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MaRS, a combinator graph reduction multiprocessor

  • A. Contessa
  • E. Cousin
  • C. Coustet
  • M. Cubero-Castan
  • G. Durrieu
  • B. Lecussan
  • M. Lemaître
  • P. Ng
Submitted Presentations
Part of the Lecture Notes in Computer Science book series (LNCS, volume 365)

Abstract

The MaRS machine is an experimental modular distributed control multiprocessor, for parallel graph reduction, using a combinator machine language, and dedicated to the parallel execution of purely functional languages. A basic programming language for the machine, named MaRS Lisp, has been defined, the main features of which are : call-by-need (default), higher order functions, implicit curryfication of functions. It includes a simple mechanism to express parallelism, similar to the future construction of Multilisp [15]. A prototype of MaRS is currently being designed in VLSI 1.5-micron CMOS technology with two levels of metal, by means of a CAD system. The prototype is scheduled to be completed by 1989. The machine uses specific types of processor for Reduction, Memory and Communication. The Communication processor is the basic element of an Omega switching interconnection network. In addition to its routing function, the communication network is able to balance the activities in the machine, thanks to charge information processed by each Communication processor and propagated along the network, in the opposite direction of messages. This charge information also serves to modify dynamically the execution model, so as to resume execution in a sequential manner when the parallelism is high enough to keep each reduction processor fully busy; and vice versa, so as to allow creation of new parallel processes when the machine is not saturated. The machine architecture and its functional organization are described, as well as the execution model. Some expected performances are given, obtained by mean of fine-grained simulations.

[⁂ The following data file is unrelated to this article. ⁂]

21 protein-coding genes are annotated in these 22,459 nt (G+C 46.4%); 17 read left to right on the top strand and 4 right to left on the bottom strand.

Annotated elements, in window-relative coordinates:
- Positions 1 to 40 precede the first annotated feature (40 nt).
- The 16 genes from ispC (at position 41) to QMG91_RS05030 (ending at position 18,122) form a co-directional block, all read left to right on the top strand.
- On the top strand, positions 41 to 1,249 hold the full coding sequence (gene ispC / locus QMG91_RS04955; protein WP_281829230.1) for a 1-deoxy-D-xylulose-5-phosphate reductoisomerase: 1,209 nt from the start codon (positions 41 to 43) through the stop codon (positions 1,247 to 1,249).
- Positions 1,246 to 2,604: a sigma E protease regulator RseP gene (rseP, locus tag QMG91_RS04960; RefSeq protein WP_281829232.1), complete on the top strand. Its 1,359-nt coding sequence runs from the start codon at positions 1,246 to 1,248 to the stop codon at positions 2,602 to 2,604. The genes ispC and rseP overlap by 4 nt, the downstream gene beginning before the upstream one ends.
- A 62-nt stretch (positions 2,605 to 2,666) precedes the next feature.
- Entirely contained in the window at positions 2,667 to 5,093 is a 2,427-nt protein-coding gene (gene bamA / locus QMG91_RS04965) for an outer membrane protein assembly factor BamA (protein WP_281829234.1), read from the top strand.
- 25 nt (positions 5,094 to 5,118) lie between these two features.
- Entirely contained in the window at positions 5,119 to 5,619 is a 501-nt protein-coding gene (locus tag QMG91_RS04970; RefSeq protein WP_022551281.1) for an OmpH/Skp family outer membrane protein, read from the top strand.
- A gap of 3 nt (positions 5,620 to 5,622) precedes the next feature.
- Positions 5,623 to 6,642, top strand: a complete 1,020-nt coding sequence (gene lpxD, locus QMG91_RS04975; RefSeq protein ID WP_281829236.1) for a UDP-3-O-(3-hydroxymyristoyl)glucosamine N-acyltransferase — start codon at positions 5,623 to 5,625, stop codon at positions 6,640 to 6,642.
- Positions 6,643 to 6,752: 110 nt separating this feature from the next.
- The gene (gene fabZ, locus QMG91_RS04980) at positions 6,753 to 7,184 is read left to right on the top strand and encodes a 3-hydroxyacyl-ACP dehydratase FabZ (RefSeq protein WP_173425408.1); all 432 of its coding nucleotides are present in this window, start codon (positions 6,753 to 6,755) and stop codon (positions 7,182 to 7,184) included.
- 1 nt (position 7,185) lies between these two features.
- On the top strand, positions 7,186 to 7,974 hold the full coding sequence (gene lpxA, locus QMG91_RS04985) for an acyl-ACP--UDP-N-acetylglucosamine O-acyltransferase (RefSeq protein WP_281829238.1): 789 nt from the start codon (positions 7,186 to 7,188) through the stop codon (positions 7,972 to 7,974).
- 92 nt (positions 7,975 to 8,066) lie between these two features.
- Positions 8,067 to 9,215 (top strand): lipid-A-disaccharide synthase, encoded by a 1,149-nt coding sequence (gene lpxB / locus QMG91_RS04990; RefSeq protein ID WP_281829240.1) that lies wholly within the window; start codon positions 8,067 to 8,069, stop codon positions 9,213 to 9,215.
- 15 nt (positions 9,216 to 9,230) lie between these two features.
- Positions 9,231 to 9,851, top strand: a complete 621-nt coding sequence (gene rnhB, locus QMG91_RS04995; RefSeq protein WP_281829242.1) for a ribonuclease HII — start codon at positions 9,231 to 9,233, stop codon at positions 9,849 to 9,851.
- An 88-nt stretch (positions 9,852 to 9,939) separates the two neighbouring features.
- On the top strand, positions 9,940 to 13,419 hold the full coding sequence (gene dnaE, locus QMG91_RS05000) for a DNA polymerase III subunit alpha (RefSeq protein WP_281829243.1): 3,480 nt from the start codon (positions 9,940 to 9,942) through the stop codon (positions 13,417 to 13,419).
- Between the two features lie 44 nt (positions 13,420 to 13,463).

Keywords

Shared Memory Interconnection Network Execution Model Functional Language Object Code 
These keywords were added by machine and not by the authors. This process is experimental and the keywords may be updated as the learning algorithm improves.

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Copyright information

© Springer-Verlag Berlin Heidelberg 1989

Authors and Affiliations

  • A. Contessa
    • 1
  • E. Cousin
    • 1
  • C. Coustet
    • 1
  • M. Cubero-Castan
    • 1
  • G. Durrieu
    • 1
  • B. Lecussan
    • 1
  • M. Lemaître
    • 1
  • P. Ng
    • 1
  1. 1.Centre d'Etudes et de Recherches de ToulouseToulouse CedexFrance

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